Health in Swaziland, women risk cancer for the spread of clandestine contraceptives

In Swaziland abortion is illegal, the use of contraceptives and abortion pills is widespread and often related to illegal products, which circulate illegally. This could dramatically increase cancer risk among women.

Pills may cause cancer among women, especially if illegally produced. The plague of Swaziland.

Swaziland and its relation with the health (and cancer)

Swaziland is a small monarchy between South Africa and Mozambique. It is also known as eSwatini, Kingdom of eSwatini or Ngwane, a name adopted at independence but little used. Its citizens use unregulated family planning methods, but these must induce some reflection, here in Italy, given the periodical controversies regarding clinics and RU486.

Illegal abortion and cancer: the effects of women choices in Swaziland

Bongani Msibi, acting executive director of the Family Life Association of Swaziland (FLAS), said that in the small kingdom of southern Africa (about one million inhabitants) there were unregulated products available that were often sold without instructions for safe use. The products were marketed to prevent pregnancy.

Msibi told a forum held in Manzini, the second-largest city after the capital Mbabane, that the improper use of the products has considerably increased the risk of cervical or breast cancer.

Msibi also added that the government reacted by providing free regulated family planning products, but some women still preferred to continue using the abusive ones.

This choice is explained in the socio-economic context of Swaziland, where abortion is illegal but abortion pills are available on the shelves of many stores.

The actions of repression of this evident contradiction are not frequent, and when they happen they are very hard. In February 2020, to be clear, a woman was sentenced to 30 years in prison with the option of a fine of E45,000 ($2,700) for selling Cytotec pills that induced abortion.

Cancer in Swaziland, abortion prohibited by law means a large percentage of women treated for the effects caused by illegal pills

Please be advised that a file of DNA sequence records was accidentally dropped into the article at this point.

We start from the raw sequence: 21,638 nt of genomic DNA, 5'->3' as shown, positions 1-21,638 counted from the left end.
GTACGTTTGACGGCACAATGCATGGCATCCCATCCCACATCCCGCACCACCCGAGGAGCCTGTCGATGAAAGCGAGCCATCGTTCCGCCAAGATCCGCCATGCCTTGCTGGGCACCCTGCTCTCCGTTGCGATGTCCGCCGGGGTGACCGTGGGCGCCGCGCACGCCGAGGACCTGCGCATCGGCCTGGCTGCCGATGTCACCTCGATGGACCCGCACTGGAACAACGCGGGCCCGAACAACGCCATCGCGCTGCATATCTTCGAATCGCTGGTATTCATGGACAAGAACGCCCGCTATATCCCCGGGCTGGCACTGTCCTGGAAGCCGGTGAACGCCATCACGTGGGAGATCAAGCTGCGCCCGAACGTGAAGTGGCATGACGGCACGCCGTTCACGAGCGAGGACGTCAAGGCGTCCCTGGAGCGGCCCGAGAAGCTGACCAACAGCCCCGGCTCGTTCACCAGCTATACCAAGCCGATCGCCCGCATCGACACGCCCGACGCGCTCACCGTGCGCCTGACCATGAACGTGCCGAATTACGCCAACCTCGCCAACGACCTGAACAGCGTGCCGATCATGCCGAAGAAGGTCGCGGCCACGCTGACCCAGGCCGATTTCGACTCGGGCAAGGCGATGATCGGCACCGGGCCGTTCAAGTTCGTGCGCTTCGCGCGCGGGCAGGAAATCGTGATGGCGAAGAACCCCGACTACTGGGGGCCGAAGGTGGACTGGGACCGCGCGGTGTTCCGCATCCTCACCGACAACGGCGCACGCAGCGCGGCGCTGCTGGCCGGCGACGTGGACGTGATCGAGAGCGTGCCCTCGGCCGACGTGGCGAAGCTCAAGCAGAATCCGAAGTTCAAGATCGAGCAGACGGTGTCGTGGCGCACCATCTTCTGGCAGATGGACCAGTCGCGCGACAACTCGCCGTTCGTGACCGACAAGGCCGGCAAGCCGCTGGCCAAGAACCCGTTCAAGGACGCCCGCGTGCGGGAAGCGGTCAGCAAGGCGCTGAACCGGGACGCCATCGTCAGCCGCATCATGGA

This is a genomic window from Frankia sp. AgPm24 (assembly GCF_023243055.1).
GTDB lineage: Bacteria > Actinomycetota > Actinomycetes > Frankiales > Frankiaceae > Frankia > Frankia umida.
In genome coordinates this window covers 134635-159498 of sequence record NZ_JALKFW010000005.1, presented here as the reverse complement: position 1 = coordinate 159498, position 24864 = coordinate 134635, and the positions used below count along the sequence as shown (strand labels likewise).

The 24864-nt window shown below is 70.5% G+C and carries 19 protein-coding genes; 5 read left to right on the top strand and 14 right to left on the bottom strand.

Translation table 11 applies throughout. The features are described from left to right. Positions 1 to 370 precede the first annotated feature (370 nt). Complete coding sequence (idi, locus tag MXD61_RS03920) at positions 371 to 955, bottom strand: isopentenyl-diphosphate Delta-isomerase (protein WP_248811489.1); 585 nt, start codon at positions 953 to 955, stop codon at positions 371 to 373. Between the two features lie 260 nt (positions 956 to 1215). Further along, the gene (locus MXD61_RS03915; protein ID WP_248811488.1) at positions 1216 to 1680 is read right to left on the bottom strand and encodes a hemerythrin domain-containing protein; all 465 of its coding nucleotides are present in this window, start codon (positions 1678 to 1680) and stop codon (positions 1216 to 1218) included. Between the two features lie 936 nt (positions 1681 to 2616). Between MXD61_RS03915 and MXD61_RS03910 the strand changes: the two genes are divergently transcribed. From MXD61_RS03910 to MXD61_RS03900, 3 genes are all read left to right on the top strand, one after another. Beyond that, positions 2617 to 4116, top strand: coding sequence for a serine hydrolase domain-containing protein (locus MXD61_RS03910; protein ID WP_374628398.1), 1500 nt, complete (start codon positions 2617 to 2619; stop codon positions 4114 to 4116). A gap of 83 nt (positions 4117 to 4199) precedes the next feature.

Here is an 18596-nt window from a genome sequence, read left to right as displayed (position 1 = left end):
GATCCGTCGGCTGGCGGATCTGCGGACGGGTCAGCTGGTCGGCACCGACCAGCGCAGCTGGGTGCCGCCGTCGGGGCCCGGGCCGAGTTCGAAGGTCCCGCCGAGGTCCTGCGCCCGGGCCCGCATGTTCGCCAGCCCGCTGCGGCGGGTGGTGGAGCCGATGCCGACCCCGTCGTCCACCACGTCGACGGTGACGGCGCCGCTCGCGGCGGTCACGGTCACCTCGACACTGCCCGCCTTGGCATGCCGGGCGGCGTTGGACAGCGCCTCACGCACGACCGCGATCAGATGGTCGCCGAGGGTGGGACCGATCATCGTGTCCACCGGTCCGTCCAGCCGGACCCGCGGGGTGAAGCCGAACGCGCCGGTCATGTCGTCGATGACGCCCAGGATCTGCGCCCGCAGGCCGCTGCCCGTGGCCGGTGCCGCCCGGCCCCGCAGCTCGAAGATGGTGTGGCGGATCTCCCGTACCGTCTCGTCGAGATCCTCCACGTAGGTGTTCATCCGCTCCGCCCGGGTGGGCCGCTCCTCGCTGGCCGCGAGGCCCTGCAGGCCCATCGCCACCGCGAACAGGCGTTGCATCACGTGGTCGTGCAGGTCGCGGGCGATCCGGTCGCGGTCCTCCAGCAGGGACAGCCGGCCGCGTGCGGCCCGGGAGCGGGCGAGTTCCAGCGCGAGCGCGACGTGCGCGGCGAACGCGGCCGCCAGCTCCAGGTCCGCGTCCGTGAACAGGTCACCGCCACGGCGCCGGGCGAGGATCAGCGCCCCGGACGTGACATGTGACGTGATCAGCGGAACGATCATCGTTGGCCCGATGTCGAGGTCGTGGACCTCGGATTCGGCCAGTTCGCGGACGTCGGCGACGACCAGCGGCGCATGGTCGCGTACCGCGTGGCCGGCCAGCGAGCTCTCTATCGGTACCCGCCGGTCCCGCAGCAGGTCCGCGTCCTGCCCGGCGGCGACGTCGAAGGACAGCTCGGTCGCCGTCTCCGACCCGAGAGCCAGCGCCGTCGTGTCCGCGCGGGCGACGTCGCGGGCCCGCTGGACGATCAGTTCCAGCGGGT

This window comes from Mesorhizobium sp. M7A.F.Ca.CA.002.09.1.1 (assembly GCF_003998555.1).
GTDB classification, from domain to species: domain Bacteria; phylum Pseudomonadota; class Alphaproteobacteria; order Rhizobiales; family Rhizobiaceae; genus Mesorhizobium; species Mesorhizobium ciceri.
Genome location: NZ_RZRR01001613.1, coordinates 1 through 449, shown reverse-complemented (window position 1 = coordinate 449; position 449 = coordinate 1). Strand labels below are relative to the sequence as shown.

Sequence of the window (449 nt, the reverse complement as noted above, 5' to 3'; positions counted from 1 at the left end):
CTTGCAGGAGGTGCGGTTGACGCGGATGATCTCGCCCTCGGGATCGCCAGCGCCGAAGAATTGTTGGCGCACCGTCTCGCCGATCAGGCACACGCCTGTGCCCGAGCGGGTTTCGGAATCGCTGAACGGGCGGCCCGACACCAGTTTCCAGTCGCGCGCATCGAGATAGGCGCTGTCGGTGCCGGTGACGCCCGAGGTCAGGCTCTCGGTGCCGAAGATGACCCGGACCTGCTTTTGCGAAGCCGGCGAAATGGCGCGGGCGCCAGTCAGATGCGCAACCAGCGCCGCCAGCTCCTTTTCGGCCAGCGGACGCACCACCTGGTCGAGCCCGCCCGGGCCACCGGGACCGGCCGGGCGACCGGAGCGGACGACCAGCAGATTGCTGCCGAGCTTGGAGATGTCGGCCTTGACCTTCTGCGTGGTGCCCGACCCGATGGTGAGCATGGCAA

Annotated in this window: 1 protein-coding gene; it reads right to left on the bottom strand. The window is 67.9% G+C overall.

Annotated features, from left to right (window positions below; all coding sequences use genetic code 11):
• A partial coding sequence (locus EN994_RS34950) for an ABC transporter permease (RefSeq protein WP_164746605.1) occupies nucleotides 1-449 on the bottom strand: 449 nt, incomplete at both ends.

According to the Swaziland constitution, abortion is illegal, except in rare and extreme circumstances, for example when a mother’s life is in serious danger.

As is always the case when a right is outlawed, it is difficult to say what size the phenomenon of illegal abortions and abuse of contraceptive or abortive drugs is dangerous.

In August 2018, the Times of Swaziland reported that every month nurses at Manzini’s Raleigh Fitkin Memorial Hospital (RFM) provided care and assistance to more than 100 cases of young women who had attempted illegal abortions.

The news agency IRIN, citing the FLAS (Family Life Association of Swaziland), reported that in October 2012 more than 1,000 women were treated for complications related to illegal abortion in a single clinic in Swaziland.

Many of the deaths were the result of bleeding, while others were due to the patient’s delay in seeking medical treatment for other complications resulting from illegal interruptions.

In November 2012, IRIN reported that 16% of all women who died in the government hospital in Mbabane that year were the result of failed abortions.

It also noted that this figure was only those cases that were reported: there were certainly other unreported deaths. In December 2018 the Swazi Observer reported that the number of abortions in Swaziland was increasing because social media had made it easier to get abortion pills.




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